Garden Route, Eastern Cape property boom sets strong foundation

The Garden Route and Eastern Cape region property market performed better than expected last year, says Tony Ketcher, regional manager for the Seeff property group’s operations across this region.

Naeblys /

“The latest Lightstone data for the Eastern Cape shows that the East London metro experienced a decline of just over 10% in overall transactions, but still generated just over R1.68 billion in value. Port Elizabeth, on the other hand, only experienced a marginal decline in overall transaction volumes, but achieved a higher overall value of more than R3.676bn.

“The bulk of transactions were properties priced below R1.5m. Both centres show a notable increase in younger buyers with the under 35-year age group representing about a third of all activity for the last year.”

Stefaan Verlinde, licensee for Seeff Oudtshoorn, says that sales have increased since 2015 and he expects a further rise this year. However, he says, this will depend on enough well-priced stock coming onto the market. Right now, most listings are overpriced and buyers are just not seeing value.

“Well-priced homes are still selling within a month, and there is also strong demand for agricultural property. An influx of people from other provinces is fuelling the demand across the board, from sales to rentals and there is now a shortage of rental properties. The R880 000 to R1.2m price range is the most popular and for rentals, the R4 500 to R6 000 a month range,” says Verlinde.

The coastal town of Jeffreys Bay is another area that reports a positive outlook. Gerrie Nieuwenhuis, Seeff’s licensee for the area says the agency experienced a hike in overall sales since 2015, but he has observed a slowdown towards the end of last year, especially for second holiday and retirement properties.

“The banks are very tight on lending for secondary homes and are again starting to demand higher deposits,” he says.

“On the whole, properties priced below R2m still attract attention, but above that, we expect only selective interest. The highest demand is in the R800 000 to R1.2m range for standard three-bedroom houses. It is also mostly older buyers who are buying here. Only 14% of the sales are to buyers in the under 35 age group. The rental market is also still busy with the biggest demand in the R4 500 to R7 000 a month range.”

The Garden Route is especially upbeat, says Ketcher. In most instances, overall activity was up last year and the area clocked up an average price growth of 5% to 7% on the whole, but with obvious exceptions in some centres.

“The area is now seen as a popular alternative to Cape Town, especially for those who want to escape the busy city life. Prices on the Garden Route are also well below what you would pay across Cape Town, up to half in some instances,” says Ketcher.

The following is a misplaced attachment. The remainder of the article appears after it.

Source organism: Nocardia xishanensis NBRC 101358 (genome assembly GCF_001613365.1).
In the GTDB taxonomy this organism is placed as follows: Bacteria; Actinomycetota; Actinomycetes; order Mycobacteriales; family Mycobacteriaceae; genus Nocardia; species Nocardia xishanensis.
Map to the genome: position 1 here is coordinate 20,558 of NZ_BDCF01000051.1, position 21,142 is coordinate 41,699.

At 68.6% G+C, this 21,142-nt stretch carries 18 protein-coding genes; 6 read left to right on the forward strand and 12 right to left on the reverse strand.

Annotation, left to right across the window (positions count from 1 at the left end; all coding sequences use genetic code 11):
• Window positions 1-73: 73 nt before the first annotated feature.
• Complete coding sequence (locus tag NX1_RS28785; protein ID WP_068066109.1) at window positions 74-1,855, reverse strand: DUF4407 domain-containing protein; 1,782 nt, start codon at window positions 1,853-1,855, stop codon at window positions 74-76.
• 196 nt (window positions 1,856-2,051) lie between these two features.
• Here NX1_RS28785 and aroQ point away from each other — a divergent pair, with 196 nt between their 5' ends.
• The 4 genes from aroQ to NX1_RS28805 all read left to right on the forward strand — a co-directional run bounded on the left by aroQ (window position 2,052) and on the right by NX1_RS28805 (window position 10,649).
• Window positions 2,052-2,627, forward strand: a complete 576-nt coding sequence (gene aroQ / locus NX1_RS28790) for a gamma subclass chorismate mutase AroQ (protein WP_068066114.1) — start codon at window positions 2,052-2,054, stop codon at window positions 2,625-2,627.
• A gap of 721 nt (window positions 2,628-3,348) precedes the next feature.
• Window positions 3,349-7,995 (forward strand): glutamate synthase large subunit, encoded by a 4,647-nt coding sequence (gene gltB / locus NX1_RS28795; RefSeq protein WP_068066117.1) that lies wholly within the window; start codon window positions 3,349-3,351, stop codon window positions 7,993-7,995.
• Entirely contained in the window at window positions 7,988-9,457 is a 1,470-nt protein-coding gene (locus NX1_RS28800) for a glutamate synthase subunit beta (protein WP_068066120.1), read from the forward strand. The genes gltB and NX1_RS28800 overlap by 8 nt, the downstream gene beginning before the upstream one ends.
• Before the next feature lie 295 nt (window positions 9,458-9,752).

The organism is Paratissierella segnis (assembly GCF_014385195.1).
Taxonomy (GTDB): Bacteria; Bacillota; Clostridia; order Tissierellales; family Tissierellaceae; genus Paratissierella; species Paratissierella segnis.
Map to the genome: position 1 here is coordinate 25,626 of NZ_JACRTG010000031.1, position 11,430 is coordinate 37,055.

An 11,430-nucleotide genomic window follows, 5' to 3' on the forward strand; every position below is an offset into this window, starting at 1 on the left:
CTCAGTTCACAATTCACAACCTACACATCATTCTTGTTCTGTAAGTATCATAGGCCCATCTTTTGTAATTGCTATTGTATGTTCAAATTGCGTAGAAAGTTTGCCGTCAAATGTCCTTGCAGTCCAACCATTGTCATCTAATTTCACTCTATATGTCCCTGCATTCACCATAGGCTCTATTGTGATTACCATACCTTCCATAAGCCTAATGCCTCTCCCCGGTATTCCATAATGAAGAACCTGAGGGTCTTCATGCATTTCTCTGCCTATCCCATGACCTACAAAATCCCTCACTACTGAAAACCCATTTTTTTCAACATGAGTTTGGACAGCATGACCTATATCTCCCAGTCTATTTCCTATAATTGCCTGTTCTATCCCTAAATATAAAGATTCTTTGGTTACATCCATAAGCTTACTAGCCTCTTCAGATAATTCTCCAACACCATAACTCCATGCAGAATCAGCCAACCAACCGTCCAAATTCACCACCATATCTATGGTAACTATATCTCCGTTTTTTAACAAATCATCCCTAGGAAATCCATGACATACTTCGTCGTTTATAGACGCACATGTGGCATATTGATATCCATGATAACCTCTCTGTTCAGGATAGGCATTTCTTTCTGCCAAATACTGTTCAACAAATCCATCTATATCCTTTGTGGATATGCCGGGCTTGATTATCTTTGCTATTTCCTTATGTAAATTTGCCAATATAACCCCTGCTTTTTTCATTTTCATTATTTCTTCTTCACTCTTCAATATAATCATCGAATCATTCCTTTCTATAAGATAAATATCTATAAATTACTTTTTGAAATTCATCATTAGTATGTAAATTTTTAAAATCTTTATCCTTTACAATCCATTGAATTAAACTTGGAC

With an international airport, busy commercial hub of George and Mossel Bay and excellent schools, he says it makes sense for buyers moving here from other provinces, especially Gauteng and the northern regions.

The areas are seen as relatively safe and providing an excellent quality of life to raise children. There is less traffic and stress and the climate is more temperate. This is also a big draw-card for holiday makers and retirement buyers. The area is also very popular for its golf courses.

He says overall activity for George is up since 2015 and the market yielded about R1.5bn in total value. Neighbouring Mossel Bay was marginally down in sales volumes, but still yielded R1.22bn in property transactions for the last year. Almost 40% of activity is attributable to families, often moving here from other areas.

Plettenberg Bay meanwhile topped a record R1bn in total transactions last year according to Kevin Engelsman, Seeff’s licensee for the area. Here too, there has been an influx of people moving from up north to the coast with the R1.5m to R3m price bands being the busiest.

Engelsman expects 2017 to slow down, although he hopes the market will at least remain on par with last year.

“There has been a definite improvement in the demand for second and holiday homes as well as retirement properties, the additional flights to Johannesburg being a big boost. We are now experiencing a shortage of stock in the lower price bands,” he says.

Knysna too report a busy 2016 and an optimistic outlook for this year. Gail Giannone, managing director for Seeff, says that central Knysna and the waterfront areas such as Thesen Islands are especially in demand, fuelled by an influx from Gauteng and Cape Town.

There is a severe shortage of rental properties in the town and a single listing can easily attract 20 or more applicants, says Giannone. In general, the biggest demand is for properties priced below R2m and for rentals at around the R5 000 a month range.

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